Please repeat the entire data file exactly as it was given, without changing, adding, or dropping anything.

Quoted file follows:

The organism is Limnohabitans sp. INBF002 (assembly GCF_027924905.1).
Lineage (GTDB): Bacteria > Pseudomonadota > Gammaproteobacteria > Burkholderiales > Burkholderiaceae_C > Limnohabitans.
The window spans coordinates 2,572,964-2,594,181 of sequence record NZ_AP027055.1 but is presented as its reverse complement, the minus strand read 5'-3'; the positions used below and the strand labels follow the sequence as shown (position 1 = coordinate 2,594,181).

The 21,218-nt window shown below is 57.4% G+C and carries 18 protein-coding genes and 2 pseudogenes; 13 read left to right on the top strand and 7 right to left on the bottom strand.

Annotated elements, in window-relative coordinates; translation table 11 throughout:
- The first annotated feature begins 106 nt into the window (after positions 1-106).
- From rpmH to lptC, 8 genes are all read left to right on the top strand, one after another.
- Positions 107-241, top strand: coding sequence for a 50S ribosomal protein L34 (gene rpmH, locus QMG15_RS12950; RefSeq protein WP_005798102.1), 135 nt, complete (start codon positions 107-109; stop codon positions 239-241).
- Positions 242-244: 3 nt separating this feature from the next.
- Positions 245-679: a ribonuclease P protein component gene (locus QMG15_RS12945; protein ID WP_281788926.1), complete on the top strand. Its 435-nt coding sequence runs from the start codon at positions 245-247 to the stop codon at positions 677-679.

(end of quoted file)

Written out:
The organism is Limnohabitans sp. INBF002 (assembly GCF_027924905.1).
Lineage (GTDB): Bacteria > Pseudomonadota > Gammaproteobacteria > Burkholderiales > Burkholderiaceae_C > Limnohabitans.
The window spans coordinates 2,572,964-2,594,181 of sequence record NZ_AP027055.1 but is presented as its reverse complement, the minus strand read 5'-3'; the positions used below and the strand labels follow the sequence as shown (position 1 = coordinate 2,594,181).

The 21,218-nt window shown below is 57.4% G+C and carries 18 protein-coding genes and 2 pseudogenes; 13 read left to right on the top strand and 7 right to left on the bottom strand.

Annotated elements, in window-relative coordinates; translation table 11 throughout:
- The first annotated feature begins 106 nt into the window (after positions 1-106).
- From rpmH to lptC, 8 genes are all read left to right on the top strand, one after another.
- Positions 107-241, top strand: coding sequence for a 50S ribosomal protein L34 (gene rpmH, locus QMG15_RS12950; RefSeq protein WP_005798102.1), 135 nt, complete (start codon positions 107-109; stop codon positions 239-241).
- Positions 242-244: 3 nt separating this feature from the next.
- Positions 245-679: a ribonuclease P protein component gene (locus QMG15_RS12945; protein ID WP_281788926.1), complete on the top strand. Its 435-nt coding sequence runs from the start codon at positions 245-247 to the stop codon at positions 677-679.